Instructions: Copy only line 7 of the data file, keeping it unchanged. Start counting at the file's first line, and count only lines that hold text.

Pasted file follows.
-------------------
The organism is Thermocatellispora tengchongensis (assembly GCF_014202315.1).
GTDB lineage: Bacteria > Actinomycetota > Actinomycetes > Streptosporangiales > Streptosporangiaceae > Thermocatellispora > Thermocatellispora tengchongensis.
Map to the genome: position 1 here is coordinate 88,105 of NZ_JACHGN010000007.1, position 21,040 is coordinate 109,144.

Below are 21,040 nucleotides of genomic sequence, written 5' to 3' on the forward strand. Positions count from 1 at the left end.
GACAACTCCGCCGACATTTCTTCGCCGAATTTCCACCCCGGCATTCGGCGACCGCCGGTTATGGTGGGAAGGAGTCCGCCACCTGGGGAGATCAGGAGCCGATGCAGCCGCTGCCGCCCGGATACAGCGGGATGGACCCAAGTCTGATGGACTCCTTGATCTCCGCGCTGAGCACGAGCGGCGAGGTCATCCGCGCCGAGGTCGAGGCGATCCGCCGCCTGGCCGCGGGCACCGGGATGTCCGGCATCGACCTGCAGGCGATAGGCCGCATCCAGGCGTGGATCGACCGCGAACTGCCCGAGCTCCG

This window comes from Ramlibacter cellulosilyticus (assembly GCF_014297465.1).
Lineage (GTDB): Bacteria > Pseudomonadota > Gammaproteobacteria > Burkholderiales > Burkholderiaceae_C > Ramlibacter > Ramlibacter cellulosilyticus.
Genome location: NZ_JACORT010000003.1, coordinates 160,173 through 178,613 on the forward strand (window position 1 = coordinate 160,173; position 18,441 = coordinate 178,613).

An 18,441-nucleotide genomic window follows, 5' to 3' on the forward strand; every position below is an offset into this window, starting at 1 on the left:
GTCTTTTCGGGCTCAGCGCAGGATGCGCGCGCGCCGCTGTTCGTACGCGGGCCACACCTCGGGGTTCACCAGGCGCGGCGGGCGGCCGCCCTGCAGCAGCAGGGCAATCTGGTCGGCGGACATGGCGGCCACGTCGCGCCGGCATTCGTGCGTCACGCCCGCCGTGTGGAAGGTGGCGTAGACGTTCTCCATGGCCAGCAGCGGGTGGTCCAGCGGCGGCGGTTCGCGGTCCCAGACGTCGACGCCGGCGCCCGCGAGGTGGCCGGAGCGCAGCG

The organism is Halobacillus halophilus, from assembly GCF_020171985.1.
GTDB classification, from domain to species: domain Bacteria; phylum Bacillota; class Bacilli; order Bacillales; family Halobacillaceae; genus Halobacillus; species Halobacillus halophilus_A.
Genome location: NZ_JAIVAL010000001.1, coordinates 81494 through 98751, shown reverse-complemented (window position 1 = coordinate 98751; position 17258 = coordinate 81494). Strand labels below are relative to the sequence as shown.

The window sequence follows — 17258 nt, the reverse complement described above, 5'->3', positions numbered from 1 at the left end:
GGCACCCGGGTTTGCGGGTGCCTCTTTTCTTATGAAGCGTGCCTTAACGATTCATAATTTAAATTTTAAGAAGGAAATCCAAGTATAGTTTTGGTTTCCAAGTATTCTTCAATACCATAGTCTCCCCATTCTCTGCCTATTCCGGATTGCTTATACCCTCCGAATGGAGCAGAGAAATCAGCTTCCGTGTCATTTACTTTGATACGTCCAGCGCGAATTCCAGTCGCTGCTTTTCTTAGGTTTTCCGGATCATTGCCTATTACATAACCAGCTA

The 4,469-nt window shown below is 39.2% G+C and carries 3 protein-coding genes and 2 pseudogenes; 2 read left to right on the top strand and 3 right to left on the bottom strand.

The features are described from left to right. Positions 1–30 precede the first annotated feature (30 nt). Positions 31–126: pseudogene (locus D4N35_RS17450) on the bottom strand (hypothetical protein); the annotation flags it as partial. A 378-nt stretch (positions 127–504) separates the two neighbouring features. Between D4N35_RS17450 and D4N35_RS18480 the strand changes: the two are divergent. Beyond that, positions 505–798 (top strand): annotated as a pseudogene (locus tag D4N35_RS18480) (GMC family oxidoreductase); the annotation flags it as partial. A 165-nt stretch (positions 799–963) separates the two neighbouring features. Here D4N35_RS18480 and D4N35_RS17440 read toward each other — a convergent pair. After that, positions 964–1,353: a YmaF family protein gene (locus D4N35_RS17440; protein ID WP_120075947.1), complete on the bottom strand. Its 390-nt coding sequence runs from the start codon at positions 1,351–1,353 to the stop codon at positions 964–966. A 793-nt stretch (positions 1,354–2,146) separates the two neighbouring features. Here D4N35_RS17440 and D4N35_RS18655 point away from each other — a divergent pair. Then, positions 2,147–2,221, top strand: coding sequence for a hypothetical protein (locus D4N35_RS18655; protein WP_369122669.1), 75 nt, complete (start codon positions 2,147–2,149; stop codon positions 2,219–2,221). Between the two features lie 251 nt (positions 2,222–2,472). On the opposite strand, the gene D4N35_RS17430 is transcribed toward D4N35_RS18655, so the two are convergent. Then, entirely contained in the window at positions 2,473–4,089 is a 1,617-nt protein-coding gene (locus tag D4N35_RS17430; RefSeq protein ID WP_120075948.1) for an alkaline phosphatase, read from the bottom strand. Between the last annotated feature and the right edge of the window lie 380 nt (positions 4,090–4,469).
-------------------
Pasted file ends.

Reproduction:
Lineage (GTDB): Bacteria > Pseudomonadota > Gammaproteobacteria > Burkholderiales > Burkholderiaceae_C > Ramlibacter > Ramlibacter cellulosilyticus.